- Trim officials are asking people to avoid large gatherings this week, but people are lining up to get tested in droves forwards of the holiday.
- About 40% of people responding to a poll conducted by Ohio State University said they are planning to muster in person with 10 or more people this week. A third of respondents said they would not ask for people attending these gatherings to wear a mask.
- Photos from cities across the US show some of those people on the back burner serve to get tested for the coronavirus ahead of the upcoming holiday.
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As the Thanksgiving vacation nears, people all over the country are waiting in lengthy lines to get tested for the coronavirus.
Normally, millions of Americans globe-trotting trips and gather with their extended family members and friends. But this year, health officials are urging villagers to do the opposite and avoid large gatherings.
Coronavirus cases have been surging in recent weeks across the US, and market demand for tests has spiked as many Americans still plan to gather for the holiday.
In an effort to limit movement and curb the spread of the virus, multiple royals have enacted restrictions discouraging people from traveling out of state. But health officials fear those provisions may not be enough. They’re asking the public to downsize holiday plans. Among those sounding the alarms is the nation’s top communicable disease specialist Anthony Fauci.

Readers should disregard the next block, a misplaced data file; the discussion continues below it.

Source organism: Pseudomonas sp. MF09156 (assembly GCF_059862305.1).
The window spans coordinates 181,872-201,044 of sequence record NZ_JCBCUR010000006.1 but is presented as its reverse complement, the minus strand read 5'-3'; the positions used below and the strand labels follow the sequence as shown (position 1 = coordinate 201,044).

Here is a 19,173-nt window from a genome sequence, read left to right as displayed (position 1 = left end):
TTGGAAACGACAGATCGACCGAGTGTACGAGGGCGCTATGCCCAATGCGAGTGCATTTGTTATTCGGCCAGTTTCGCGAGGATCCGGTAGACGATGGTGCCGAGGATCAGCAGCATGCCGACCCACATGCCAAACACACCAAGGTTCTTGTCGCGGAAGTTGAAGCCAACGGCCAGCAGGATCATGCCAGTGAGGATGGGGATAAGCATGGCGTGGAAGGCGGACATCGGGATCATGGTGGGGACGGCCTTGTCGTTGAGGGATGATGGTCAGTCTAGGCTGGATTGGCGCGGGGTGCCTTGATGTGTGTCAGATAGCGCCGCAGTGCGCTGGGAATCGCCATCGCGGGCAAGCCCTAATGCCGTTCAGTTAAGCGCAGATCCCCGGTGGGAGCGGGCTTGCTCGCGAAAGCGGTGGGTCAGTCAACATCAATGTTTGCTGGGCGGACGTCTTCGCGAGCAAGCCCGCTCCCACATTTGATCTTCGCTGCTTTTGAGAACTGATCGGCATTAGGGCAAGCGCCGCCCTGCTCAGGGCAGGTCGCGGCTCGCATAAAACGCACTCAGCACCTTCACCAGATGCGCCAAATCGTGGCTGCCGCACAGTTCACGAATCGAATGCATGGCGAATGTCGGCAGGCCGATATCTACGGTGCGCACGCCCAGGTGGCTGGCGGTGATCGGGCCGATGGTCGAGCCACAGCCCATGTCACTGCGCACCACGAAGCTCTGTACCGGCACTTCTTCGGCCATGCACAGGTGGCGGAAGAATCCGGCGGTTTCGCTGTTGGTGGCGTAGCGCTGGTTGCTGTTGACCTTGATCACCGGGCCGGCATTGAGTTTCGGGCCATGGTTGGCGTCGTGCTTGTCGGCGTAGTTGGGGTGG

“If you have people like elderly, or individuals who are compromised because of underlying forms, you want to take a couple of steps back and say, is it worth it for this year to bring those people together when you don’t recall what the status of everybody in that pod that you’ve created is?” he said last month in conversation with the peer-reviewed JAMA.
Fauci emphasized that all of a add up to current case counts, “many of the infections are in small family and friend gatherings, such as dinner parties and nugatory social gatherings.”
His concerns are backed up by the Centers for Disease Control and Prevention, which has urged Americans to make substitute Thanksgiving plans like hosting a virtual gathering or delaying travels.
However, about 40% of people responding to a count conducted by Ohio State University said they are planning to gather in person with 10 or more people this week. A third of respondents thought they would not require people attending these gatherings to wear a mask.
These photos show some of those people on the back burner serve to get tested for the coronavirus in cities across the US ahead of the upcoming holiday.